The c-Jun N-terminal kinase (JNK) is involved in H5N1 influenza A virus RNA and protein synthesis

The c-Jun N-terminal kinase (JNK) is involved in H5N1 influenza A virus RNA and protein synthesis The activation of c-jun N-terminal kinases (JNK) was previously shown to be required for efficient influenza A virus replication, although a detailed mechanism has not been reported. In this study, we found that replication of H5N1 influenza virus was influenced by the JNK inhibitor SP600125. The results of time course experiments suggested that SP600125 inhibited an early post-entry step of viral infection but did not affect nucleocytoplasmic trafficking of the viral ribonucleoprotein complex. The levels of influenza virus genomic RNA (vRNA), but not the corresponding cRNA or mRNA, were specifically reduced by SP600125 in virus-infected cells, indicating that the JNK protein is intimately involved in vRNA synthesis. Additionally, SP600125 affected H5N1 virus protein synthesis, because NS1, PB1, PB2, HA and M1 protein production was impaired. Thus, our data demonstrated a critical role of the JNK protein in the regulation of vRNA and protein synthesis during virus infection. This enhances our understanding of the complicated signal transduction network involved in influenza A virus replication. http://www.deepdyve.com/assets/images/DeepDyve-Logo-lg.png Archives of Virology Springer Journals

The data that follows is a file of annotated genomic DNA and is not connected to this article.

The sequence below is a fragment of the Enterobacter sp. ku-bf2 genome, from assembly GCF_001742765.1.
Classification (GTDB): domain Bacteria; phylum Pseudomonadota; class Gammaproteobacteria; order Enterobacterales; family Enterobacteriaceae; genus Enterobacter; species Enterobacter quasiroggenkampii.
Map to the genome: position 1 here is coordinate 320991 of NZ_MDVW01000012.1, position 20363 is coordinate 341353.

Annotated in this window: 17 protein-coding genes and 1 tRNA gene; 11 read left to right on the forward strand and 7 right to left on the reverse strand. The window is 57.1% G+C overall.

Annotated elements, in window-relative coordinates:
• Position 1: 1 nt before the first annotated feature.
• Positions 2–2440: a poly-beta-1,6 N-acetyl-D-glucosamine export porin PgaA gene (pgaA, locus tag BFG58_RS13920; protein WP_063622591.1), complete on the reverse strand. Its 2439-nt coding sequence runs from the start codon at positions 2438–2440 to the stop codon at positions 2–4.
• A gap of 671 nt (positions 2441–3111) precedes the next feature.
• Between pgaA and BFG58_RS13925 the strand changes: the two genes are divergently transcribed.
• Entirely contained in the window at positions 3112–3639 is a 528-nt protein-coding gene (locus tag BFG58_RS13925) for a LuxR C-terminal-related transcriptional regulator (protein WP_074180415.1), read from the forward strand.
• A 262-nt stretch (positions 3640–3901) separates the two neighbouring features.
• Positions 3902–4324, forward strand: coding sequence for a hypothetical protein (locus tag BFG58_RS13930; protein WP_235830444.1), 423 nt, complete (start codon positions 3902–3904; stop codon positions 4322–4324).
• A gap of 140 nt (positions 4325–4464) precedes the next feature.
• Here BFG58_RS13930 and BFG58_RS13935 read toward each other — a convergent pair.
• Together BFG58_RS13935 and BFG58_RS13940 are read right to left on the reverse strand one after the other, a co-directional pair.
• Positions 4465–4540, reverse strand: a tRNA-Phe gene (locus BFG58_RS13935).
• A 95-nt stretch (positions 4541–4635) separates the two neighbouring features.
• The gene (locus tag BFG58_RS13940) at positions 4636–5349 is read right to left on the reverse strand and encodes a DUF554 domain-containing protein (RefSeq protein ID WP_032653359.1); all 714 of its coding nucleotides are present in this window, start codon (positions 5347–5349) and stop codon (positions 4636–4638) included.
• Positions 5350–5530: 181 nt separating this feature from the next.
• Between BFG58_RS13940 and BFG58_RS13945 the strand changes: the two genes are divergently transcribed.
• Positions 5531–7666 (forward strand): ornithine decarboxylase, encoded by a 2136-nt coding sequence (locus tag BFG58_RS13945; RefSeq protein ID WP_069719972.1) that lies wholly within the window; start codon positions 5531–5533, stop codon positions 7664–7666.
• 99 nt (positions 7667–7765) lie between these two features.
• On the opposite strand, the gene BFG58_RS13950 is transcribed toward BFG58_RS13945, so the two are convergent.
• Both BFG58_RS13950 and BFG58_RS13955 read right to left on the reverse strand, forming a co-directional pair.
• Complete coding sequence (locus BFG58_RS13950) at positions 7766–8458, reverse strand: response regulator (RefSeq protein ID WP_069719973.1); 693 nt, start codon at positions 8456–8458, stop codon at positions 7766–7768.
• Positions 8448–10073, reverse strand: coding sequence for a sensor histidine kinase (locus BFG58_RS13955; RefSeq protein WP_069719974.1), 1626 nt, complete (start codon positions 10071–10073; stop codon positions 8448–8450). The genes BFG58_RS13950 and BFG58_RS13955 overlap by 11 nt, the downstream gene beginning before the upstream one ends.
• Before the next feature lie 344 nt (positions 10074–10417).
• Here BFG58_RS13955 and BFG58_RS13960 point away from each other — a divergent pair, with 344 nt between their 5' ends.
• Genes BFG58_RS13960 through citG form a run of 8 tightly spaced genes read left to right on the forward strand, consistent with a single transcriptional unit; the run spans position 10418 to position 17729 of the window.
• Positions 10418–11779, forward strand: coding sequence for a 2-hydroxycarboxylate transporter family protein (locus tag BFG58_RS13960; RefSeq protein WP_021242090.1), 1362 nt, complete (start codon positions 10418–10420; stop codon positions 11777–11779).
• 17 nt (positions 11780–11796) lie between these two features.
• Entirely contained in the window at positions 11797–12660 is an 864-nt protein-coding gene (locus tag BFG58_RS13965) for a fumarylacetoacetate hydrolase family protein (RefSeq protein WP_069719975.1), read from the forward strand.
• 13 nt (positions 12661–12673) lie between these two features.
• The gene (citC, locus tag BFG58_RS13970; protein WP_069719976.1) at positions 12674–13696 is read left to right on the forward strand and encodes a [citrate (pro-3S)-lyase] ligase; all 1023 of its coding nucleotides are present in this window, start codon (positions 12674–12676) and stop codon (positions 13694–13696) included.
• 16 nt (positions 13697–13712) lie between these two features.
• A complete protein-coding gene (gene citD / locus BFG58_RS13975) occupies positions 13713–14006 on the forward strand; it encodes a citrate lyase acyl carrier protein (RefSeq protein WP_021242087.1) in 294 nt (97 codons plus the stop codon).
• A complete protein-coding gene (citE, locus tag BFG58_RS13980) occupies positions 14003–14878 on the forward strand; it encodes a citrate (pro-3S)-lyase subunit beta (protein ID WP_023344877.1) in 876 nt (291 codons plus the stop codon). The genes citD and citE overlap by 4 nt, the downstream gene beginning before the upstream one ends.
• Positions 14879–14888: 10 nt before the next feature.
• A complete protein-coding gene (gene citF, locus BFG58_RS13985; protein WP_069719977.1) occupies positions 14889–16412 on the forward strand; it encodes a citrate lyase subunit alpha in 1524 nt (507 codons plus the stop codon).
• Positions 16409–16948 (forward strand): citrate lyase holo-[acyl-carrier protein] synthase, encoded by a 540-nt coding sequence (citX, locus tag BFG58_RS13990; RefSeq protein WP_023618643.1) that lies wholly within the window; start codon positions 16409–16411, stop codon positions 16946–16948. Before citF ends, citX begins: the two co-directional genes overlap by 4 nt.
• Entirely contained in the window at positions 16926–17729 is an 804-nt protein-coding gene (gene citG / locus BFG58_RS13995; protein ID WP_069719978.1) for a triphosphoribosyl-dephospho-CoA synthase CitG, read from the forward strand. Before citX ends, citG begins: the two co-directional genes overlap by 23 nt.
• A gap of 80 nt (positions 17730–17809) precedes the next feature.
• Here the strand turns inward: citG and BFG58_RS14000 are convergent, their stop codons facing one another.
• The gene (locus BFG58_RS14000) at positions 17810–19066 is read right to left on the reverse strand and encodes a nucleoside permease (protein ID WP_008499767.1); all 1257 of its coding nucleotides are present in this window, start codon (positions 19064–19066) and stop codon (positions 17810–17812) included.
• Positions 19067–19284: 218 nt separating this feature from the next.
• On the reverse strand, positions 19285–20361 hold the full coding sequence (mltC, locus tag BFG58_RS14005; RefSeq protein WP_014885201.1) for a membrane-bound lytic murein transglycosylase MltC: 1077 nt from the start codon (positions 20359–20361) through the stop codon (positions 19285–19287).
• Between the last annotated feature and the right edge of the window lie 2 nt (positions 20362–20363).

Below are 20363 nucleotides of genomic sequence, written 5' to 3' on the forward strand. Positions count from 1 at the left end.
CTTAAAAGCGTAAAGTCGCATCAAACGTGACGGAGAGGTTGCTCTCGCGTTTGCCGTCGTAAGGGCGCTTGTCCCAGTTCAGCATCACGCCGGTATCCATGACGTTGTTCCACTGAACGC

The c-Jun N-terminal kinase (JNK) is involved in H5N1 influenza A virus RNA and protein synthesis

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Publisher
Springer Journals
Copyright
Copyright © 2016 by Springer-Verlag Wien
Subject
Biomedicine; Virology; Medical Microbiology; Infectious Diseases
ISSN
0304-8608
eISSN
1432-8798
D.O.I.
10.1007/s00705-015-2668-8
Publisher site
See Article on Publisher Site

Abstract

The activation of c-jun N-terminal kinases (JNK) was previously shown to be required for efficient influenza A virus replication, although a detailed mechanism has not been reported. In this study, we found that replication of H5N1 influenza virus was influenced by the JNK inhibitor SP600125. The results of time course experiments suggested that SP600125 inhibited an early post-entry step of viral infection but did not affect nucleocytoplasmic trafficking of the viral ribonucleoprotein complex. The levels of influenza virus genomic RNA (vRNA), but not the corresponding cRNA or mRNA, were specifically reduced by SP600125 in virus-infected cells, indicating that the JNK protein is intimately involved in vRNA synthesis. Additionally, SP600125 affected H5N1 virus protein synthesis, because NS1, PB1, PB2, HA and M1 protein production was impaired. Thus, our data demonstrated a critical role of the JNK protein in the regulation of vRNA and protein synthesis during virus infection. This enhances our understanding of the complicated signal transduction network involved in influenza A virus replication.

Journal

Archives of VirologySpringer Journals

Published: Feb 1, 2016

References

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